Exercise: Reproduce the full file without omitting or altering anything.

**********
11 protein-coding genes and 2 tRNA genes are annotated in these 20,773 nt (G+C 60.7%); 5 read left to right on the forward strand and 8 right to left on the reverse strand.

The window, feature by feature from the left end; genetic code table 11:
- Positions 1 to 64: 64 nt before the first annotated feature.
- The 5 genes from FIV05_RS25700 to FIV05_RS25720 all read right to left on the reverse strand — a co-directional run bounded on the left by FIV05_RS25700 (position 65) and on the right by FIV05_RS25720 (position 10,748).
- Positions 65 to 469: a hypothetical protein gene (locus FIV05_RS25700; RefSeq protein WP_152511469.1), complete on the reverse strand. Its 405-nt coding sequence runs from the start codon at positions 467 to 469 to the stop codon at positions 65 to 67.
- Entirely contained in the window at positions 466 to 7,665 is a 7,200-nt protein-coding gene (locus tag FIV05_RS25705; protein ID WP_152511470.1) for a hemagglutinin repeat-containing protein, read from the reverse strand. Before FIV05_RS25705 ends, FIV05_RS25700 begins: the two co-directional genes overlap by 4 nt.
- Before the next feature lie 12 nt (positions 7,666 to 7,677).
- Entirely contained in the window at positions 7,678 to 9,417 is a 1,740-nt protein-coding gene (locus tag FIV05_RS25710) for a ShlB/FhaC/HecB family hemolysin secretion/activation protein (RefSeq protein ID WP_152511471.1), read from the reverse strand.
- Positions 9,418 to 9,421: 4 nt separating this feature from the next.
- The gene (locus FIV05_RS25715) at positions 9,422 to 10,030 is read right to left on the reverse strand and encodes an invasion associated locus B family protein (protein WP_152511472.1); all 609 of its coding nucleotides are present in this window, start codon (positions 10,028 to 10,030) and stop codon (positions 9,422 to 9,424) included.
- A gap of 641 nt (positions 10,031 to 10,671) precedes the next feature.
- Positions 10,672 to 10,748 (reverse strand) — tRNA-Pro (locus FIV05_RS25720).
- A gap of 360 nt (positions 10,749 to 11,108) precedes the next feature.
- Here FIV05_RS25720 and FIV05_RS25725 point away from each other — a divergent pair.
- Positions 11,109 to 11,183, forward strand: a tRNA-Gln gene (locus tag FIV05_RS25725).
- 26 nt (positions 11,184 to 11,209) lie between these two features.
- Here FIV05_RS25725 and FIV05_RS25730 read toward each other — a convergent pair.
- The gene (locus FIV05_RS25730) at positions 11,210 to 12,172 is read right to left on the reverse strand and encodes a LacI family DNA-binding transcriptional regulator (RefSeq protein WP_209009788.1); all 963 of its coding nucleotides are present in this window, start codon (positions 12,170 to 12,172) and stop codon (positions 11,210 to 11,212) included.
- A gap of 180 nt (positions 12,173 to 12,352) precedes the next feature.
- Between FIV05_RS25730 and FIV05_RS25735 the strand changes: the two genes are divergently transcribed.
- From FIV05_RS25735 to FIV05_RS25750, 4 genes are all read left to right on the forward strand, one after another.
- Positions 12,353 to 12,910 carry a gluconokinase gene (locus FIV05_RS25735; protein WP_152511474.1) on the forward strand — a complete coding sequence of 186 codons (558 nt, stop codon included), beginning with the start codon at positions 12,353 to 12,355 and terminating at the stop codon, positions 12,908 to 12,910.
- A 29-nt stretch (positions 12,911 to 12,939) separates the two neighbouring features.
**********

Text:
11 protein-coding genes and 2 tRNA genes are annotated in these 20,773 nt (G+C 60.7%); 5 read left to right on the forward strand and 8 right to left on the reverse strand.

The window, feature by feature from the left end; genetic code table 11:
- Positions 1 to 64: 64 nt before the first annotated feature.
- The 5 genes from FIV05_RS25700 to FIV05_RS25720 all read right to left on the reverse strand — a co-directional run bounded on the left by FIV05_RS25700 (position 65) and on the right by FIV05_RS25720 (position 10,748).
- Positions 65 to 469: a hypothetical protein gene (locus FIV05_RS25700; RefSeq protein WP_152511469.1), complete on the reverse strand. Its 405-nt coding sequence runs from the start codon at positions 467 to 469 to the stop codon at positions 65 to 67.
- Entirely contained in the window at positions 466 to 7,665 is a 7,200-nt protein-coding gene (locus tag FIV05_RS25705; protein ID WP_152511470.1) for a hemagglutinin repeat-containing protein, read from the reverse strand. Before FIV05_RS25705 ends, FIV05_RS25700 begins: the two co-directional genes overlap by 4 nt.
- Before the next feature lie 12 nt (positions 7,666 to 7,677).
- Entirely contained in the window at positions 7,678 to 9,417 is a 1,740-nt protein-coding gene (locus tag FIV05_RS25710) for a ShlB/FhaC/HecB family hemolysin secretion/activation protein (RefSeq protein ID WP_152511471.1), read from the reverse strand.
- Positions 9,418 to 9,421: 4 nt separating this feature from the next.
- The gene (locus FIV05_RS25715) at positions 9,422 to 10,030 is read right to left on the reverse strand and encodes an invasion associated locus B family protein (protein WP_152511472.1); all 609 of its coding nucleotides are present in this window, start codon (positions 10,028 to 10,030) and stop codon (positions 9,422 to 9,424) included.
- A gap of 641 nt (positions 10,031 to 10,671) precedes the next feature.
- Positions 10,672 to 10,748 (reverse strand) — tRNA-Pro (locus FIV05_RS25720).
- A gap of 360 nt (positions 10,749 to 11,108) precedes the next feature.
- Here FIV05_RS25720 and FIV05_RS25725 point away from each other — a divergent pair.
- Positions 11,109 to 11,183, forward strand: a tRNA-Gln gene (locus tag FIV05_RS25725).
- 26 nt (positions 11,184 to 11,209) lie between these two features.
- Here FIV05_RS25725 and FIV05_RS25730 read toward each other — a convergent pair.
- The gene (locus FIV05_RS25730) at positions 11,210 to 12,172 is read right to left on the reverse strand and encodes a LacI family DNA-binding transcriptional regulator (RefSeq protein WP_209009788.1); all 963 of its coding nucleotides are present in this window, start codon (positions 12,170 to 12,172) and stop codon (positions 11,210 to 11,212) included.
- A gap of 180 nt (positions 12,173 to 12,352) precedes the next feature.
- Between FIV05_RS25730 and FIV05_RS25735 the strand changes: the two genes are divergently transcribed.
- From FIV05_RS25735 to FIV05_RS25750, 4 genes are all read left to right on the forward strand, one after another.
- Positions 12,353 to 12,910 carry a gluconokinase gene (locus FIV05_RS25735; protein WP_152511474.1) on the forward strand — a complete coding sequence of 186 codons (558 nt, stop codon included), beginning with the start codon at positions 12,353 to 12,355 and terminating at the stop codon, positions 12,908 to 12,910.
- A 29-nt stretch (positions 12,911 to 12,939) separates the two neighbouring features.